SAN JOSE, Calif. Alternative energy systems and the semiconductors used in them could grow at an annual rate of as much as 40 percent over the next several years, according to a new market research report.
Solar, wind and fuel cell systems consumed an estimated $800 million in semiconductors in 2008, a figure that could rise to nearly $2 billion by 2012, according to the report from The Information Network (New Tripoli, Penn.). The chips involved are primarily MOSFETs, IGBTs, microcontrollers, DSPs and discretes used to convert the renewable energy from AC to DC power.
"The figures are based on a quantitative analysis," said Robert Castellano, president of research firm founded in 1985 that tracks a wide variety of silicon, LCD and other high tech markets.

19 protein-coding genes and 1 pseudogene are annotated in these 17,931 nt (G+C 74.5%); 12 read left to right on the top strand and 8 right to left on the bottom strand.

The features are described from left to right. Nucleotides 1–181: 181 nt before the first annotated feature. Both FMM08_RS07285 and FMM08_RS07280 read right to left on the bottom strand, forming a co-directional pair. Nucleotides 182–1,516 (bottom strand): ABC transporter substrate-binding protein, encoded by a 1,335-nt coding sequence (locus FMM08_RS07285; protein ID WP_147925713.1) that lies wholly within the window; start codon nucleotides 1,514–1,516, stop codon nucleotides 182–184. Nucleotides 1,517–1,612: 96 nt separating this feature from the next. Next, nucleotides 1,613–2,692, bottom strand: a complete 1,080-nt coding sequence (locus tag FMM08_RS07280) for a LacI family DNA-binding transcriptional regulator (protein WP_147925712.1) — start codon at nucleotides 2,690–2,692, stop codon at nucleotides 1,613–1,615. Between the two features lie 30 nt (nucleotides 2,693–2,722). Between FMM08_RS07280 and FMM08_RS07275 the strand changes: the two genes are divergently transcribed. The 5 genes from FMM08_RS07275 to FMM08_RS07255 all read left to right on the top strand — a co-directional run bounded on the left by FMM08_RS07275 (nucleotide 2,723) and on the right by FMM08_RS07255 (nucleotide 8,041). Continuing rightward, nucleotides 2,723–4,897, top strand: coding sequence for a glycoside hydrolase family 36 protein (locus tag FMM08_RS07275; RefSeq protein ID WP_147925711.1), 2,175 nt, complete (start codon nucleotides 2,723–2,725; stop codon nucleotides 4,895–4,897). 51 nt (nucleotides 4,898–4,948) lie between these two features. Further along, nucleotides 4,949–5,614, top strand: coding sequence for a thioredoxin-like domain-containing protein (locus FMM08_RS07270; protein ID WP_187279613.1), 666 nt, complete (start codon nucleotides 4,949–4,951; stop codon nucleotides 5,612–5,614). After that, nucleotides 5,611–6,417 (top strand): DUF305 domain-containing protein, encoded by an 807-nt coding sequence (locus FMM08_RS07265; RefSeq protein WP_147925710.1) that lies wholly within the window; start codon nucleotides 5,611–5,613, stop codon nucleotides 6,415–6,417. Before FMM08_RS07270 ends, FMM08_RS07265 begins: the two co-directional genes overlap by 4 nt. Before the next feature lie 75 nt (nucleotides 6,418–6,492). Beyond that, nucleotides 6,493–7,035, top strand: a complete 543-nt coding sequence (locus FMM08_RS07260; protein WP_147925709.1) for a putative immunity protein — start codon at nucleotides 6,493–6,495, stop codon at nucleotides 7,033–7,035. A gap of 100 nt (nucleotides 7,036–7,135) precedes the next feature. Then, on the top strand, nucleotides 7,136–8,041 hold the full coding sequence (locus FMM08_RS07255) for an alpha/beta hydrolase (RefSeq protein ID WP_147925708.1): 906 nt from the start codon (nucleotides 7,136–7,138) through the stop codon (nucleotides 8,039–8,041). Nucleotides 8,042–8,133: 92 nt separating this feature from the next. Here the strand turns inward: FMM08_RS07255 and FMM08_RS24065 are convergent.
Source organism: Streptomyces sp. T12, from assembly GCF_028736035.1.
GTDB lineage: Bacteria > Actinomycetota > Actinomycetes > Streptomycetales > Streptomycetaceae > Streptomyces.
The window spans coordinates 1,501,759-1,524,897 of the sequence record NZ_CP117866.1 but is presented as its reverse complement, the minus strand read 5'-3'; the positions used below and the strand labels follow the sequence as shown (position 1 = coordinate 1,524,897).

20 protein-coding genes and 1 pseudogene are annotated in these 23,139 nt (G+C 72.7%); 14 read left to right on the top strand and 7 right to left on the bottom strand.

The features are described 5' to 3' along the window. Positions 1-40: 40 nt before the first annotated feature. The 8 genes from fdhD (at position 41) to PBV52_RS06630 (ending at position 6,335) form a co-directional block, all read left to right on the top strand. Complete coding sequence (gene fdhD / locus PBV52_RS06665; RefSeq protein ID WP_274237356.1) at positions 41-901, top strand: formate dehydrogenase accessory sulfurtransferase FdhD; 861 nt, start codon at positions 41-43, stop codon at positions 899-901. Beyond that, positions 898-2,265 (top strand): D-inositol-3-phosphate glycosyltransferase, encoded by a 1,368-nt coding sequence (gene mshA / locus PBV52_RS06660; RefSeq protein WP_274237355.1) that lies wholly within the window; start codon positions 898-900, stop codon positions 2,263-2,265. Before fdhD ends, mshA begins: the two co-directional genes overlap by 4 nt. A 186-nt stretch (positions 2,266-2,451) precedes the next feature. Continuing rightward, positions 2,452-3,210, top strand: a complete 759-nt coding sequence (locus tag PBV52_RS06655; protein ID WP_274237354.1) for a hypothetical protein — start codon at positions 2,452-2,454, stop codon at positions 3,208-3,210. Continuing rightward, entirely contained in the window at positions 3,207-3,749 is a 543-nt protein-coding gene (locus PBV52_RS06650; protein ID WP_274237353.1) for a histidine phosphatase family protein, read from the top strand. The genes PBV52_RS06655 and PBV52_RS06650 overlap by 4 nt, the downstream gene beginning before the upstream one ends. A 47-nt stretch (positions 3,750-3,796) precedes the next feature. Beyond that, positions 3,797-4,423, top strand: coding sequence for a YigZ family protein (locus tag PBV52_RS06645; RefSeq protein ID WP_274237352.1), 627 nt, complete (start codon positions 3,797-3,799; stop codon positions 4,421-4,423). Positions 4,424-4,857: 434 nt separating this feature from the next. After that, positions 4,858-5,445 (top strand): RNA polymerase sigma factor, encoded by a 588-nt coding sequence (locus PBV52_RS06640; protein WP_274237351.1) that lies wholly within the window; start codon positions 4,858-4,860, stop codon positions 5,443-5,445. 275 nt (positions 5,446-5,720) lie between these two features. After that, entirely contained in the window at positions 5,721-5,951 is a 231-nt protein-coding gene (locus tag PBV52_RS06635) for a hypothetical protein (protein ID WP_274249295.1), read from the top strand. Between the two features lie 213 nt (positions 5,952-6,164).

"We contacted companies making these [renewable energy] systems and tried to determine the semiconductor content in them on a cost per watt basis, then [extrapolated] based on a forecast of watts that will be generated for solar, wind and stationary fuel cells including U.S. government energy forecasts," he added.
Some of the anticipated growth will come as the result of the recently passed economic stimulus package that calls for spending about $43 billion on alternative energy including about $4.3 billion on smart electric grids.
"The U.S. stimulus package for alternative energy will impact the entire semiconductor food market," said Castellano in a prepared statement. "There will be increased demand for computers and control systems enabling consumers to monitor energy consumption on the smart grid," he added.
The report also discusses the impact on semiconductor sales of growth in emerging technologies such as geothermal systems and electric cars.
"There's really not much of a market for some of these things now," he said. "For example, electric cars may not start to be an appreciable market until 2015," he added.